Letter to the Editor: League urges a “No” vote on ward system referendum

September 23, 2011
by Sheila Bernson and Jennifer Mebes Flagg

After a membership meeting in which the referendum* to increase the size of the New Castle Town Board and to change the system of electing board members was thoroughly explored, the League of Women Voters of New Castle arrived at a consensus to oppose the referendum. The League urges residents to vote no on this referendum on November 8th.

Background Information

New Castle has 17,600 residents and about 12,000 voters. It currently has an at-large system of electing the Town Board, which means all the town’s voters elect the four board members plus the supervisor. The four board members each serve four-year terms (two elected every two years) and the supervisor serves a two-year term. Each board member is paid $10,250 per year and the supervisor is paid $42,865 per year.

The referendum calls for New Castle residents to adopt a ward system and to increase the size of the Town Board from the present number—four board members plus the supervisor—to six board members plus the supervisor.

Under a ward system, the six board members would each be elected from one of six separate wards, the boundaries of which would be determined by the Westchester County Board of Elections should the referendum succeed. Each ward would have about 3,000 residents and 2,000 voters. Under the statute, board members would serve two-year terms with elections to be held every two years.

Only 11 towns out of 932 in New York State have a ward system. The 11 towns all have a larger population than New Castle. None of the towns in Westchester and only two cities (New Rochelle and Yonkers) out of the six cities in Westchester operate under a ward system.

League Process and Position

Since learning of the petition for the referendum, the League has conducted a study, including interviewing current and former town officials, town residents, proponents of the referendum and others. The League’s primary focus has been on the most significant part of the referendum - changing the method of electing our board members.

The League does not believe a ward system form of government with six wards would be in the best interests of our town. Among the reasons for the League’s opposition to the referendum are the following:

Town fragmentation. Currently the Town Board is elected by and represents all of New Castle and is answerable to every citizen of the town. The Town Board primarily deals with issues affecting the entire town. In a ward system, each board member would be answerable to only residents in his or her ward.  In addition, more focus could potentially be on narrower issues relevant to only one or two wards. New Castle is not large enough to justify such a major change in its government.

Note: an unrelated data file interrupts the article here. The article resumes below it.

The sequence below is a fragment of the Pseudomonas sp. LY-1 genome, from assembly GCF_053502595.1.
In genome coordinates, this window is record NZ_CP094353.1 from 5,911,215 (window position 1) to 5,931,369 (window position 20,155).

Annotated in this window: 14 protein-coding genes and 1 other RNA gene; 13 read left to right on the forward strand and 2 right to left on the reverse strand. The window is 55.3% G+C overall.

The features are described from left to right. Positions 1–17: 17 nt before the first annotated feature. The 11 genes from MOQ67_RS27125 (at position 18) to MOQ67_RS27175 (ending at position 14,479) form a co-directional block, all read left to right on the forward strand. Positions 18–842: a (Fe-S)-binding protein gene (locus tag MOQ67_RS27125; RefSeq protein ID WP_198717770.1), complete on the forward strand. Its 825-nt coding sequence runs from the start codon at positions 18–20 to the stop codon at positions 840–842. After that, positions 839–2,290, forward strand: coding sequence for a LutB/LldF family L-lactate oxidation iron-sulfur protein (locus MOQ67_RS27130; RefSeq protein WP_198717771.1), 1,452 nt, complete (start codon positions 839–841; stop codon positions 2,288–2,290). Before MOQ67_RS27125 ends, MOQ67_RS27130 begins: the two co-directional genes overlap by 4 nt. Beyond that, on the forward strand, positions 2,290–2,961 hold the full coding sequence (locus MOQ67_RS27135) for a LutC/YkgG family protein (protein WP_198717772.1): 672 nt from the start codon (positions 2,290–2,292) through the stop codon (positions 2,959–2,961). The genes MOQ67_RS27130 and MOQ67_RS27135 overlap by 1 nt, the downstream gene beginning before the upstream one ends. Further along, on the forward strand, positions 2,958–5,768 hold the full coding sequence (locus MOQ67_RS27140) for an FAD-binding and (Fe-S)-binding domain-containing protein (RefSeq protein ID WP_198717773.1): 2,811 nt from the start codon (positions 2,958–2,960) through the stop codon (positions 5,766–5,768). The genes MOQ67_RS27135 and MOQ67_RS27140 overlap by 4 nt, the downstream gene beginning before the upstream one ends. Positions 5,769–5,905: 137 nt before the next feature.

Decrease in continuity. Electing a new Town Board every two years is inefficient and probably would have a deleterious effect on continuity and long-range planning.

Increased costs. Two additional board members would result in an increase in costs to New Castle residents. Also, it is ill-advised to increase policy-makers at a time when the Town’s administrative staff is being reduced.

Ability to get qualified candidates. Prior to this year, New Castle had not had a contested election for board members in many years. Under the ward system it may be difficult to get the most qualified candidates for Town Board from six different wards of only 2,000 voters each.

Finally, it is important to note that the League did not study the issue of whether New Castle’s government is transparent or responsive enough. Rather, we studied whether the referendum would improve the transparency and responsiveness of the Town Board. We concluded it would not.

The League is planning an informational meeting for the community on October 17th. We believe that this is a very important issue for residents of New Castle and we hope to see everyone there.

Sheila Bernson and Jennifer Mebes Flagg
Co-Presidents of the League of Women Voters of New Castle
September 22, 2011

*The referendum is as follows: “That a) the number of at-large seats on the Town Board be increased from four to six; and b) that these six members of the Board be elected as representatives of each of six wards respectively of the Town of New Castle, to be defined in accordance with the laws of New York State, Town Law, Article 6, Section 85.”

We encourage civil, civic discourse. All comments are reviewed before publication to assure that this standard is met.

wondering if it would be more cost effective to change everyone’s address to:  town of new castle.  of course, it wouldn’t, but there’s got to be a solution to this division and inequitable representation.

i think it’s a good idea and none of your reasons have convinced me it’s not.

By wondering on 09/23/2011 at 8:15 am